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Famous around the world for its sweeping curves and the huge open trapezoid at the top, the Shanghai World Financial Center is both visually stunning and an engineering triumph. Its complex aerodynamics created a challenge for Otis engineers. The solution only seems simple.
Locals and visitors alike fondly refer to this graceful, supertall building as “the bottle opener,” given its obvious resemblance to a giant bottle opener. For their part, the architects say their design joins “two opposing elements, the heavens and the earth,” represented by the curving sides and the portal at the top.
The portal also serves a functional purpose, to relieve the enormous wind pressure on the 492-metre building, located in Pudong, the bustling financial district of Shanghai.
In another structural innovation, engineers abandoned use of a concrete frame in favor of a diagonally braced frame with outrigger trusses attached to the building’s columns. The technique reduced the building’s overall weight by 10 percent while creating a more transparent design.
Otis engineers worked closely with the customer to overcome what is known as stack effect, created as wind flows through a building's lobby and up the lift shafts. Stack effect can cause noise, vibration and lift doors to malfunction. Using advanced computer modelling, we came up with a solution: Entrance vestibules act as air locks when people enter and leave the building – and keep the wind out.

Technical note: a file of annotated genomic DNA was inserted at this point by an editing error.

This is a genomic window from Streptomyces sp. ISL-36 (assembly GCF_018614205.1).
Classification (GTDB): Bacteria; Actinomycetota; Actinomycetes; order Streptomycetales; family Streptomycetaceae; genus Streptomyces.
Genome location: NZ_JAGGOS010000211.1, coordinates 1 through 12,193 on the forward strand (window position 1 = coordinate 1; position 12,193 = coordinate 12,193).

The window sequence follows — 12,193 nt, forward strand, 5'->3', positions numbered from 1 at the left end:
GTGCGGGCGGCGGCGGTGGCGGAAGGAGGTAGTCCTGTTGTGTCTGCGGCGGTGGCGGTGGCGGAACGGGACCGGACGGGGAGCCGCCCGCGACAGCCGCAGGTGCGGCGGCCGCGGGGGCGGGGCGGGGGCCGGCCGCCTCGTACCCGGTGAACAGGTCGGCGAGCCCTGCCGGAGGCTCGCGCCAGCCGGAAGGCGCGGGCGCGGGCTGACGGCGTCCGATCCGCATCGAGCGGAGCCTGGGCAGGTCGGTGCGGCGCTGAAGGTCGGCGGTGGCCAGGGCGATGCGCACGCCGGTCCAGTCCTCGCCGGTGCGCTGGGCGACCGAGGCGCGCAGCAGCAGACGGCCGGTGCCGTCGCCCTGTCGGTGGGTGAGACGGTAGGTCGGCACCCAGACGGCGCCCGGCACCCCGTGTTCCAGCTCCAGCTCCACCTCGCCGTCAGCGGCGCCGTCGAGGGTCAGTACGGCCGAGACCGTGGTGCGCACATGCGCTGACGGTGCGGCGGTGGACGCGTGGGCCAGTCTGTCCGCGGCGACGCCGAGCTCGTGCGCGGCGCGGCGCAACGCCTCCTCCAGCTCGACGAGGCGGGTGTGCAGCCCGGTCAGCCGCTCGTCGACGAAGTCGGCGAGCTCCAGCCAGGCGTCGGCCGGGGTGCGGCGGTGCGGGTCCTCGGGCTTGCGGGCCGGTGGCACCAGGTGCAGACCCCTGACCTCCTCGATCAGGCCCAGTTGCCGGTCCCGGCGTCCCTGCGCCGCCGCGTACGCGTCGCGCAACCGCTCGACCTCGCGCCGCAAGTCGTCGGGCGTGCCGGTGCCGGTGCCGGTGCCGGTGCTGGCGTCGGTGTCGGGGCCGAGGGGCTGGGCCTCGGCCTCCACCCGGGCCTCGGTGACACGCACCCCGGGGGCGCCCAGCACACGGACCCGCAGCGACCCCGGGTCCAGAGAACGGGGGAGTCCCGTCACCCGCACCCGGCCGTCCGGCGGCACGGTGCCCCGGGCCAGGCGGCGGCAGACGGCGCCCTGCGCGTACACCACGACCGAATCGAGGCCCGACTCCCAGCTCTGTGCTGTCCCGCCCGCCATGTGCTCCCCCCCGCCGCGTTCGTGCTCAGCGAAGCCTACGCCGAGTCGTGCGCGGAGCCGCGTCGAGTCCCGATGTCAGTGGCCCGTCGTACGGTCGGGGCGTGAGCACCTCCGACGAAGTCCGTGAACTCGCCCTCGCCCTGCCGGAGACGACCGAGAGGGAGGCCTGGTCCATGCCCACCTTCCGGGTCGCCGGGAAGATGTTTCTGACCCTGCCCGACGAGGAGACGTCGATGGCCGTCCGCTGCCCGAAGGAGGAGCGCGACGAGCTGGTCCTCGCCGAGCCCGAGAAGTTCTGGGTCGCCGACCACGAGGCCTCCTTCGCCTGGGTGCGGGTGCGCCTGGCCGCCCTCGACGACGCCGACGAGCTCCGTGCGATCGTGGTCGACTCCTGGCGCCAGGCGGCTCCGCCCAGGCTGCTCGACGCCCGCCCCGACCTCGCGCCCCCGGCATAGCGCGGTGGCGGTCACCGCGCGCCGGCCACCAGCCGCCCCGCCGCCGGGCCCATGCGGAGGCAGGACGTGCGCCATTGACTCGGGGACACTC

The tower’s form represents two opposing elements, the earth and the heavens. According to the architects, Kohn Pedersen Fox Associates, “A square prism, the symbol used by the ancient Chinese to represent the earth, is intersected by two cosmic arcs, representing the heavens, as the tower ascends in gesture to the sky.”
"Pudong is a visually chaotic, competitive environment,” says William Pedersen, chief architect and co-founder of Kohn Pedersen Fox Associates. “So we wanted it to have a great serenity, to be graceful and elegant rather than active."
The tower features three observation decks, which occupy the floors above and below the tower’s aperture. The highest, on the 100th floor, is 474 metres high. The tower also boasts one of the world’s highest hotels, the five-star Park Hyatt Shanghai, which occupies floors 79 to 93.
Metal replicas of the building that function as actual bottle openers are sold in the tower's gift shop.
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Kohn Pedersen Fox Associates
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